Citation. Alaska Packers Ass’n v. Industrial Accident Comm’n, 294 U.S. 532, 55 S. Ct. 518, 79 L. Ed. 1044, 1935)
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Brief Fact Summary
California’s provision bringing under its workers’ compensation law employment contracts executed in the state was challenged as violating the Full Faith and Credit Clause when applied to an extraterritorial accident suffered by a nonresident alien, Palma (Plaintiff).
Synopsis of Rule of Law
A forum state may give effect to its own state’s law over that of the place of accident if the extraterritorial law violates the public policy of the forum state.
Palma (Plaintiff) was a nonresident alien who contracted with Alaska Packers Association (Defendant), an Alaska organization, to work in Alaska.Â The contract was made in San Francisco and stated that the parties stipulated to be bound by the workers’ compensation law of Alaska.Â While working in Alaska, the Plaintiff was injured there.Â After completing the contract and returning to California, he applied for workers’ compensation in California.Â As California law brought within the ambit of workers’ compensation all employment agreements made in California, the California Industrial Accident Commission (Plaintiff), ruling that Alaska’s law could not be asserted as a defense to Plaintiff’s claim, awarded him compensation.Â The Association (Defendant) appealed, arguing that Alaska law should have been applied under the Full Faith and Credit Clause.Â The California Supreme Court affirmed, and the U.S. Supreme Court granted review.
May a forum state give effect to its own state’s law over that of the place of accident if the extraterritorial law violates the public policy of the forum state?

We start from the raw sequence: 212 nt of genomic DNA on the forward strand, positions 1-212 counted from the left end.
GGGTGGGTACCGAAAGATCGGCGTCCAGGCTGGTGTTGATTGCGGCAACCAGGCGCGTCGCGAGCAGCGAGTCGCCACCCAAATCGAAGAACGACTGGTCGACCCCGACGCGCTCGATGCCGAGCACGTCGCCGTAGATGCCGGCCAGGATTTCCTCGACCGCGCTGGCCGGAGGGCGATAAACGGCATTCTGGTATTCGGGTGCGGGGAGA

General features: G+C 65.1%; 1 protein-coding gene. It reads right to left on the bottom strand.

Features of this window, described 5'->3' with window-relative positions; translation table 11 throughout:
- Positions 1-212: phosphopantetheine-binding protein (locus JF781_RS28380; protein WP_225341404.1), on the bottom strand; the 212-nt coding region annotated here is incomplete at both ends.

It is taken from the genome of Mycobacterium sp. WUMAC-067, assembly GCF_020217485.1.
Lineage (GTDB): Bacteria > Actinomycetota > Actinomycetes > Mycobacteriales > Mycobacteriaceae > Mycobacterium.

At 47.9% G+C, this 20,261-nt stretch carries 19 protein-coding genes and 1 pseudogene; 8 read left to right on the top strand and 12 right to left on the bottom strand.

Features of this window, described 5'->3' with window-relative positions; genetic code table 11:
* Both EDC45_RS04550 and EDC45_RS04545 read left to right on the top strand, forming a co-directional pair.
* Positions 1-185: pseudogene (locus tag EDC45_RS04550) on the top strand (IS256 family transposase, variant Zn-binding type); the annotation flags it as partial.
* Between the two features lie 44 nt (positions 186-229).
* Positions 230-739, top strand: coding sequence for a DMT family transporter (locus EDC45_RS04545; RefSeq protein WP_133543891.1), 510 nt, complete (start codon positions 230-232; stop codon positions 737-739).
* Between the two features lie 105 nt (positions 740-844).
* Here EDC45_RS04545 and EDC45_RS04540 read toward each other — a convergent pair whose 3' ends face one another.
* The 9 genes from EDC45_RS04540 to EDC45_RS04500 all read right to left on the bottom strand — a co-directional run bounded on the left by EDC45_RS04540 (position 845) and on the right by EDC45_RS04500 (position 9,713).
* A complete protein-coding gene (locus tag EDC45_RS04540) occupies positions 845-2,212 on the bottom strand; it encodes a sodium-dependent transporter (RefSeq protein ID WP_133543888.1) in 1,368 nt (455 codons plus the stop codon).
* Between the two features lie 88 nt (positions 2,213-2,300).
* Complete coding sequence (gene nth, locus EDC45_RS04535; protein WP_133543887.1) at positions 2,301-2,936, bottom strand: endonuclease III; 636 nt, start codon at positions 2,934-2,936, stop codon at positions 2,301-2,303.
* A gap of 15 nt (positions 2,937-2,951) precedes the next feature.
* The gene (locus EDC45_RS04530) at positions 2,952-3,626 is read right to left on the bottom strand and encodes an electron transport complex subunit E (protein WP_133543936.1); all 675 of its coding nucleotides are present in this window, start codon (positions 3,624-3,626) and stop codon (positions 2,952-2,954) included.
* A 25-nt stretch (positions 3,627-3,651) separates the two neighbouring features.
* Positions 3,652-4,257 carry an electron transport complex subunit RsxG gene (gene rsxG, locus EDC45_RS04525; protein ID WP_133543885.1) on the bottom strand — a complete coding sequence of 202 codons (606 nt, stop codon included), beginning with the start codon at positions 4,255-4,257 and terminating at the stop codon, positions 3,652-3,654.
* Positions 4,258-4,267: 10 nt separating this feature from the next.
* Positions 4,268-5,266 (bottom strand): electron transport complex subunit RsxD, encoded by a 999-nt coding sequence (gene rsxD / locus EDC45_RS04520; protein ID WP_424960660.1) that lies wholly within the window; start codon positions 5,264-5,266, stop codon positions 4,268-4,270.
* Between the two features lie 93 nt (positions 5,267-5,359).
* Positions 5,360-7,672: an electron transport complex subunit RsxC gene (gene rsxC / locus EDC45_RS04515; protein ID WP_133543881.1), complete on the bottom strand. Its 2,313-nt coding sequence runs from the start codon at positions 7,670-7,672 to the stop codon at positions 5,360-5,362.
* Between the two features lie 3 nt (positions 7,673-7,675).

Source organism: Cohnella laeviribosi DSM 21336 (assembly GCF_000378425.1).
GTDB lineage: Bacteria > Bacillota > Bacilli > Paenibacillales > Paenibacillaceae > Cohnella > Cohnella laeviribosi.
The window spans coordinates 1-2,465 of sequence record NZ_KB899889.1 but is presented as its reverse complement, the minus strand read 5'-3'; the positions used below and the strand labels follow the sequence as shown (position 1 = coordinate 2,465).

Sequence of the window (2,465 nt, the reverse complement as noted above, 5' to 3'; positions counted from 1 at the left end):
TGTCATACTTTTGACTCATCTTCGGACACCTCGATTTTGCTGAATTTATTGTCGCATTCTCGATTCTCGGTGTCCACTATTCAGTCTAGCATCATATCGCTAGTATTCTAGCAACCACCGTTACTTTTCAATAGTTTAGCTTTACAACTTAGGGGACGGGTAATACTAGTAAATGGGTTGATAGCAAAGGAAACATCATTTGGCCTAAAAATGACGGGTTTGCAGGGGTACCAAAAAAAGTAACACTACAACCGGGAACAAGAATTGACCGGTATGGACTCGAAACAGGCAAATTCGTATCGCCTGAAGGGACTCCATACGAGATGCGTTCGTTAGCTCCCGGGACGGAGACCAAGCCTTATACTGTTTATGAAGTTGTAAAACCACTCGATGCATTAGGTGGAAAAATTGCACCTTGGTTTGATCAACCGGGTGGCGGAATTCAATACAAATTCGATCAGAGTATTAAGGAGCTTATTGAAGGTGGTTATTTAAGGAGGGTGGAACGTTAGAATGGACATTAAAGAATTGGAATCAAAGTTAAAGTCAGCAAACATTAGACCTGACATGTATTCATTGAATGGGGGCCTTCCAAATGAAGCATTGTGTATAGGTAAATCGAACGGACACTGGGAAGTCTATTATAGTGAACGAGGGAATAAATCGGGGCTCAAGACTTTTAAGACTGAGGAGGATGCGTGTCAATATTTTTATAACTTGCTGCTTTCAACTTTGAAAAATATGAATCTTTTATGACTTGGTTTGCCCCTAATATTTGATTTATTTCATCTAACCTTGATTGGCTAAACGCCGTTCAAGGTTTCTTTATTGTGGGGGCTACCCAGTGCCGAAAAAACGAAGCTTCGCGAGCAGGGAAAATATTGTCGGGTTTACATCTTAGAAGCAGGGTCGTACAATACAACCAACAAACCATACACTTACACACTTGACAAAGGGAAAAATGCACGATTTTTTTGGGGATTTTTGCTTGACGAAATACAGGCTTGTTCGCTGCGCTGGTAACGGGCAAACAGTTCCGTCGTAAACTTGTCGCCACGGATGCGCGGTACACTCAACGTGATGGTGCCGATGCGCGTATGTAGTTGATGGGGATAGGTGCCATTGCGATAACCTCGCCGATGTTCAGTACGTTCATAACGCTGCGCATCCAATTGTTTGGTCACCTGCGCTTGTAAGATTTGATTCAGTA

(Stone, J.)Â Yes.Â A forum state may give effect to its own state’s law over that of the place of accident if the extraterritorial law violates the public policy of the forum state.Â Taken literally, the Full Faith and Credit Clause would require a state, under all circumstances, to always give effect to a foreign law that competed with a local law.Â This would lead to the absurd result of each state always giving effect to a law other than its own, i.e., the law of the place of the injury would only be enforced in a foreign jurisdiction.Â The Clause cannot be construed to have this effect.Â Instead, the proper analysis is to look at the competing laws, and to consider whether the extraterritorial law embodies a policy of the enacting state strong enough to override the presumption that a forum state’s court may enforce the laws of that state.Â Surely, when enforcing the law of another state would violate public policy of the forum state, the Clause does not require the forum law to be enforced.Â In this case, California’s stated policy is to see a broad application of its workers’ compensation law, and not to apply California law would violate this policy.Â No rational basis was offered for denying the California courts the right to apply their own state’s laws.Â Affirmed.
The Court also rejected the argument that application of California law in this case would be a violation of due process, concluding that the California law, as applied, did not lack a rational basis or involve any arbitrary or unreasonable exercise of state power.Â This case presaged the â€œcenter of gravityâ€ test for conflicts law, which in recent times has supplanted the lex loci delicti law as the approach most generally accepted to resolve tort case conflicts.Â The approach pushed for by the Alaska Packers Association (Defendant) would have amounted to a constitutionalization of the lex loci rule, which the Court was not inclined to do.